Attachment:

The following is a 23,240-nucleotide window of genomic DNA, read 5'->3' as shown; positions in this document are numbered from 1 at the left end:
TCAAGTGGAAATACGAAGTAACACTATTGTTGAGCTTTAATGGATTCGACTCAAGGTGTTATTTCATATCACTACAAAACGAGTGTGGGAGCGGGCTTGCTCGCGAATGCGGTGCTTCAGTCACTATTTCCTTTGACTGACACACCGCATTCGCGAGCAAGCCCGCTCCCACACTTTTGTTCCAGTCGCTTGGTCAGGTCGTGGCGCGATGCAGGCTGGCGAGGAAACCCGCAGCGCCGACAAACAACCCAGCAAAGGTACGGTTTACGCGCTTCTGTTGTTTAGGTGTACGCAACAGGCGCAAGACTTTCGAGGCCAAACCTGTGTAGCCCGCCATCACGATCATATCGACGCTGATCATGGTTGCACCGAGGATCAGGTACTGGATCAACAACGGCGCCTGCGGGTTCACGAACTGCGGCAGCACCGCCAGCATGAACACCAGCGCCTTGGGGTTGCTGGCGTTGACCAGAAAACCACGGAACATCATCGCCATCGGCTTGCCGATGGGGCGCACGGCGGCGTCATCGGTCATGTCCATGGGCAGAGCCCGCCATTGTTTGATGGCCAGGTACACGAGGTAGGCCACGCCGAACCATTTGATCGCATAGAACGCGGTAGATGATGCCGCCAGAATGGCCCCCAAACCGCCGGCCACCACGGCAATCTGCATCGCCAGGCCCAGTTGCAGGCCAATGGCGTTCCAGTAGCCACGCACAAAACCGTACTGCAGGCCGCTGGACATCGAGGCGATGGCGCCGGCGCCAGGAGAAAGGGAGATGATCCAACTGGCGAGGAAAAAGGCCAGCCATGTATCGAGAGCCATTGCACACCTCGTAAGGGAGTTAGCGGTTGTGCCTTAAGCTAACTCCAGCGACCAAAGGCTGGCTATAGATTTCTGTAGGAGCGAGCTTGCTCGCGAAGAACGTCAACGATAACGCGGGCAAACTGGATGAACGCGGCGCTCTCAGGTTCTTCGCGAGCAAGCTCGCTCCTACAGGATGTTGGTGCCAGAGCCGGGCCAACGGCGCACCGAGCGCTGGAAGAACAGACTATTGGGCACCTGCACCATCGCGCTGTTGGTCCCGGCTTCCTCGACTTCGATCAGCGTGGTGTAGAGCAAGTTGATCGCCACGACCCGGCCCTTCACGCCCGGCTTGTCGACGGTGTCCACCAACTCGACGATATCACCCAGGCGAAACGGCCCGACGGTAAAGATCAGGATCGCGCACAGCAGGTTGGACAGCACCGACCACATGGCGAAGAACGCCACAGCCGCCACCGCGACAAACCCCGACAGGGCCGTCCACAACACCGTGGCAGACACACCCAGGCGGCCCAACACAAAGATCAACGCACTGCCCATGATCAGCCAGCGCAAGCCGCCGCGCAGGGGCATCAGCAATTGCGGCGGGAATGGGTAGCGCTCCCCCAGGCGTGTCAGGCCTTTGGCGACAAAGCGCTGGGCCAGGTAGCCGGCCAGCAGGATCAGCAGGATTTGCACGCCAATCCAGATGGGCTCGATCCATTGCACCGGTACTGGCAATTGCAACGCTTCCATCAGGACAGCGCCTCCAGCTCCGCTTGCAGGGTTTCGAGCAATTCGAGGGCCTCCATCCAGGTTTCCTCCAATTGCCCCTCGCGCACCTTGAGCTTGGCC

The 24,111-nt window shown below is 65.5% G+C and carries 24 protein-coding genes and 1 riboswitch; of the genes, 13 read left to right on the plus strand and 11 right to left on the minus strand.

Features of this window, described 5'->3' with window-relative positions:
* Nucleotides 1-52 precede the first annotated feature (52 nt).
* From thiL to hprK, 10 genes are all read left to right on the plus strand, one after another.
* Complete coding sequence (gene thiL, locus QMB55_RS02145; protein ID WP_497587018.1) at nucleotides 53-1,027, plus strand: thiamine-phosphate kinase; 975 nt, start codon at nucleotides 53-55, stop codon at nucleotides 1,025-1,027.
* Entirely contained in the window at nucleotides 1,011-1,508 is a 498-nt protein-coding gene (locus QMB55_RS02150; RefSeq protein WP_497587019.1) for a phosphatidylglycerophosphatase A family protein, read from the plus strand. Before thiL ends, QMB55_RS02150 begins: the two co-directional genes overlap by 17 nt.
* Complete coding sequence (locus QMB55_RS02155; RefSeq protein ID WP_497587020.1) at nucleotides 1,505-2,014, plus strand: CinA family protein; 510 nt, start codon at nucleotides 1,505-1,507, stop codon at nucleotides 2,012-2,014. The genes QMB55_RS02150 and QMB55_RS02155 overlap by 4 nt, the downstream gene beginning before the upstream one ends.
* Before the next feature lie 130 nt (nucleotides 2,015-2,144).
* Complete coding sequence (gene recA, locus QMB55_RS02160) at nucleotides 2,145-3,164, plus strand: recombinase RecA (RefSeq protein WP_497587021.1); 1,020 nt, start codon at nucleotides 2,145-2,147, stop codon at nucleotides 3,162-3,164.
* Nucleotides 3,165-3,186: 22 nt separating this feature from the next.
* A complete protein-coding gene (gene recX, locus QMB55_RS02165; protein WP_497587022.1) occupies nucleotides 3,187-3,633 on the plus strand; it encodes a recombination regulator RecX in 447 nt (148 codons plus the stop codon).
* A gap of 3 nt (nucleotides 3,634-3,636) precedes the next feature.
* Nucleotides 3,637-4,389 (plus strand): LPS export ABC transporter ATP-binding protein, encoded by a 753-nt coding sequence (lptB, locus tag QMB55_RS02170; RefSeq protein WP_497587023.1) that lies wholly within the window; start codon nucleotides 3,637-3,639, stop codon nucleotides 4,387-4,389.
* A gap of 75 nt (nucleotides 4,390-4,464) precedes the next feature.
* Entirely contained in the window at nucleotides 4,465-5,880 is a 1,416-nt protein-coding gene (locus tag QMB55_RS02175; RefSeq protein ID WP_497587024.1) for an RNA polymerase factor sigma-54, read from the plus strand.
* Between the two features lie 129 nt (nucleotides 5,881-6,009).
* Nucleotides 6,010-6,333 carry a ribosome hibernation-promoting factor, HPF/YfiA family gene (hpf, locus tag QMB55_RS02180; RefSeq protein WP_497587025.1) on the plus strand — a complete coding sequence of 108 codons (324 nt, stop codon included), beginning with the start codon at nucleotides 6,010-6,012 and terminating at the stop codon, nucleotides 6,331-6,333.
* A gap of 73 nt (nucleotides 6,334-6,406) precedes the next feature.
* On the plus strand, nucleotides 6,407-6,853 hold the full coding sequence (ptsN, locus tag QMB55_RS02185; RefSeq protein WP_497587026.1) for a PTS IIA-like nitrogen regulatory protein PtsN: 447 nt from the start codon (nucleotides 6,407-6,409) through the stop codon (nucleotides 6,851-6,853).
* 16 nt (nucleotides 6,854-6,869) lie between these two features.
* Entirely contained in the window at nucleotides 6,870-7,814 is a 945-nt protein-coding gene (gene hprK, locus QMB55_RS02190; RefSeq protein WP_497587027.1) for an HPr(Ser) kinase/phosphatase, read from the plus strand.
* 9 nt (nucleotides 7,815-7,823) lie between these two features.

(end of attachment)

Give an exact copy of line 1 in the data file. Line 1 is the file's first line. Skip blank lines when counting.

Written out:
The following is a 23,240-nucleotide window of genomic DNA, read 5'->3' as shown; positions in this document are numbered from 1 at the left end: